Standing up for standards
This year’s InAVation Awards will include a prize dedicated to the effective use of InfoComm standards within a project. As part of the increased focus on standards Tim Kridel kicks off a series of Q&As on the topic with Electrosonic.
What do integrators and other AV pros think of InfoComm standards in terms of benefits and any shortcomings?
Industry standards help to promote quality and interoperability, both of which are key benefits to a client. They give AV Integrators the confidence to specify systems and link back to relevant standards to ratify their design choices. Using standards enables integrators to provide consistency across working practices and project delivery. It also shows a professional approach and can help with training.
The InfoComm AV Systems Performance Verification standard is being specified by some consultants in the UK as part of tenders. We use this as a basis for our own test and commissioning documentation. We have many of our own company standards in place and validate these against any new published InfoComm standard. For example, we are currently reviewing our cable labelling guidelines.
The benefits far outweigh any shortcomings. Common, global industry standards are essential to continually elevate and communicate the professionalism of the AV Industry. In an ideal world, the relevant standards would be more widely known and adopted by all AV integrators, consultants and trade contractors.
Our clients hold us to these standards. We are proud to promote them as a company and ensure our staff are trained to the personal accreditations.
Are InfoComm standards getting more traction in some areas of the world than others, and if so, why? For example, most InfoComm standards are tied to ANSI, and I’m curious whether that limits adoption outside of North America.
ANSI is the body which accredits the standards. The ISO standards are also recognized and promoted. As an international company, we are very experienced working with many non-UK standards.
It is more important that the standards can be applied internationally, even if this requires regional adaptations for local working practices and regulations. It is good to see that the Standards Steering committee is made up of international members.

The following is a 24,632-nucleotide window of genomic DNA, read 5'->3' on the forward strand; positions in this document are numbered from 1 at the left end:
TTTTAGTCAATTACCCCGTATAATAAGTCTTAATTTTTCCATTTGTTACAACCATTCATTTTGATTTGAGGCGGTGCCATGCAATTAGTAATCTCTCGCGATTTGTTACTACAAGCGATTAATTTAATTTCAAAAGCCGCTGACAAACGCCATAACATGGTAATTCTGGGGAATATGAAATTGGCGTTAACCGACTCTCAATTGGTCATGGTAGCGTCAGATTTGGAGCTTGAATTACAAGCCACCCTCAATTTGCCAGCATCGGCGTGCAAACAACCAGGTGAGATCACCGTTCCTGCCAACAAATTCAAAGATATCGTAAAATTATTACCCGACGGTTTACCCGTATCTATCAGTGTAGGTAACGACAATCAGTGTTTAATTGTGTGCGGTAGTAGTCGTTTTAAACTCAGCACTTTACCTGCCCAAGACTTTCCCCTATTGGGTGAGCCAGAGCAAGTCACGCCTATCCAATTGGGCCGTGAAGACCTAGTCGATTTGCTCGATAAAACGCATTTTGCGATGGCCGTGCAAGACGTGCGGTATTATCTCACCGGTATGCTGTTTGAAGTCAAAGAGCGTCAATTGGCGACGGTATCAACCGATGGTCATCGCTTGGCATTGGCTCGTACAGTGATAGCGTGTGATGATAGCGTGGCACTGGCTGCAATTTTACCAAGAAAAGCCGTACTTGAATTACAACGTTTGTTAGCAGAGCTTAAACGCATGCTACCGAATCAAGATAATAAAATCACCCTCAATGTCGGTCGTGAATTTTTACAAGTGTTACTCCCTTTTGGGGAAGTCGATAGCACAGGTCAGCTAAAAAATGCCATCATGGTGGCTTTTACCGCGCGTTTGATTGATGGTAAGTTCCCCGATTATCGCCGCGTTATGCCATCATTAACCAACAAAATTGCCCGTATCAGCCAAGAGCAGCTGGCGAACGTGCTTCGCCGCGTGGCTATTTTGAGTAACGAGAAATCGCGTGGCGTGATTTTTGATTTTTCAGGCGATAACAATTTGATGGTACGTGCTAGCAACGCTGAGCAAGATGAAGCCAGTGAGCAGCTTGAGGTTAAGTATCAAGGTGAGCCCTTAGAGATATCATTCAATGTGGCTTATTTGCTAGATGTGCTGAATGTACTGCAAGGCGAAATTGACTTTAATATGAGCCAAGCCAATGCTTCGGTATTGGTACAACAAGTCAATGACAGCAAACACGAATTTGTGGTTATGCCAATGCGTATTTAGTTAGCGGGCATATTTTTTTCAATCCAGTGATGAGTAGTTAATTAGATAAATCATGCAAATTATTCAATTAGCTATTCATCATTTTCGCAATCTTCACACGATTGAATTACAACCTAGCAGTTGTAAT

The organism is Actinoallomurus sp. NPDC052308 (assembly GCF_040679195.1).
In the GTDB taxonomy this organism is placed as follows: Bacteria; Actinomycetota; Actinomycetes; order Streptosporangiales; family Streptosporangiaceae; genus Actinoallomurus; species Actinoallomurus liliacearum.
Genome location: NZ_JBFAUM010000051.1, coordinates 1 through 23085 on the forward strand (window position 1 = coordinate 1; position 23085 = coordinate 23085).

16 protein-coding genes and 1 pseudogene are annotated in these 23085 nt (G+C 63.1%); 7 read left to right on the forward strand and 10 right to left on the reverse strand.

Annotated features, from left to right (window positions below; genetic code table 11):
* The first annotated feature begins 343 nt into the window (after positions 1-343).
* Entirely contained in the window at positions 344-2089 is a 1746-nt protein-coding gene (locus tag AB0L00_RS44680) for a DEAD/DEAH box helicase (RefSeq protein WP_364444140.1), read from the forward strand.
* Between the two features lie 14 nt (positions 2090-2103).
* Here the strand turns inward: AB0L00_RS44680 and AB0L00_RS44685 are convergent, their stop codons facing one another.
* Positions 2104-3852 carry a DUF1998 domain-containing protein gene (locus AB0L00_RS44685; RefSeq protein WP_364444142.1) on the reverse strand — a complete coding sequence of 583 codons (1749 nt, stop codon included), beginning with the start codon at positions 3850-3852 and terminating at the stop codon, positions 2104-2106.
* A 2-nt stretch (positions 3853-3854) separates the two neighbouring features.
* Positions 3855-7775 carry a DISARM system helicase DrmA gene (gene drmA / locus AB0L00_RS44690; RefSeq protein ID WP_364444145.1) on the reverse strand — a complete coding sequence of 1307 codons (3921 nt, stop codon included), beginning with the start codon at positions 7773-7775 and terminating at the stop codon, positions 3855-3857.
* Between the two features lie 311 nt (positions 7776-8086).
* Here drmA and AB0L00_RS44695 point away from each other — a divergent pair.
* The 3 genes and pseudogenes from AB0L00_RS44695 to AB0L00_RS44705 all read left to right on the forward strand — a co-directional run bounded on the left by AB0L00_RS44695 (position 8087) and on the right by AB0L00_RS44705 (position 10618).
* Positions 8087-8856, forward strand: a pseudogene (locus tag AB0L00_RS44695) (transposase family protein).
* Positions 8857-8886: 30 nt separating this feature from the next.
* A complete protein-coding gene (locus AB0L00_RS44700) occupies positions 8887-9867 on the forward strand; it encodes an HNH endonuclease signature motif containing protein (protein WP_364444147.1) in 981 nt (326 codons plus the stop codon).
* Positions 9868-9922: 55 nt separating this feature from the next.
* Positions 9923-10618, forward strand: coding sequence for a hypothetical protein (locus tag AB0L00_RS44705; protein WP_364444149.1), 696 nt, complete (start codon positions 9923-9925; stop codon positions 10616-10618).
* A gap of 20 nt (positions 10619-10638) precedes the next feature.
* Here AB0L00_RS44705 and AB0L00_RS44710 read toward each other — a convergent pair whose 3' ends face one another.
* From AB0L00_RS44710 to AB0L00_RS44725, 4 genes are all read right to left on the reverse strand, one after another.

Which types of standards would AV pros like to see InfoComm create, and why? For example, some integrators say they’d like to see standards for lighting and building management.
The range of possible standards is immense and it is critical to keep the standard focused as it is, for example, with the InfoComm standards on Control Panel layout, System Image Contrast and 2D display image size. Thinking about this, and your comment on lighting and building management, I’d suggest standards that incorporate control system setup and programming with a particular focus on life safety interfaces. In addition, it would be helpful to formalize the standards in relation to acoustics for VC and conference rooms aimed at designers and architects. All too often we have sound issues caused by the room construction and furniture.
Are AV pros using IT standards? What can AV learn from the IT world in terms of creating and applying standards?
We have worked within an IT world for many years and benefit from the professionalism and level of understanding that IT is given, due to its standardized nature.
The specific standards and protocols that have been designed for IT systems and the requirement for all appliances to adhere to these standards ensures correct operation and performance across all vendor’s equipment and has helped drive standardization across the industry.
IT is a critical part of an AV system and as an integrator we speak the same language and work with our clients’ IT departments to ensure that we comply with their IT standards in the implementation of systems. As an AV industry, we can continue to improve our standing and reputation through the adoption of common, international AV standards and practices by integrators, consultants, architects, designers and in-house AV teams and managers alike.
Tim spoke with design manager Rob Ferguson and chief engineer Chris Ostler.
Enter the InAVation Project Awards now. If you applied InfoComm standards to your installation then make sure you outline your experience for this year’s judges to be in with a chance of winning the InfoComm Standards Award.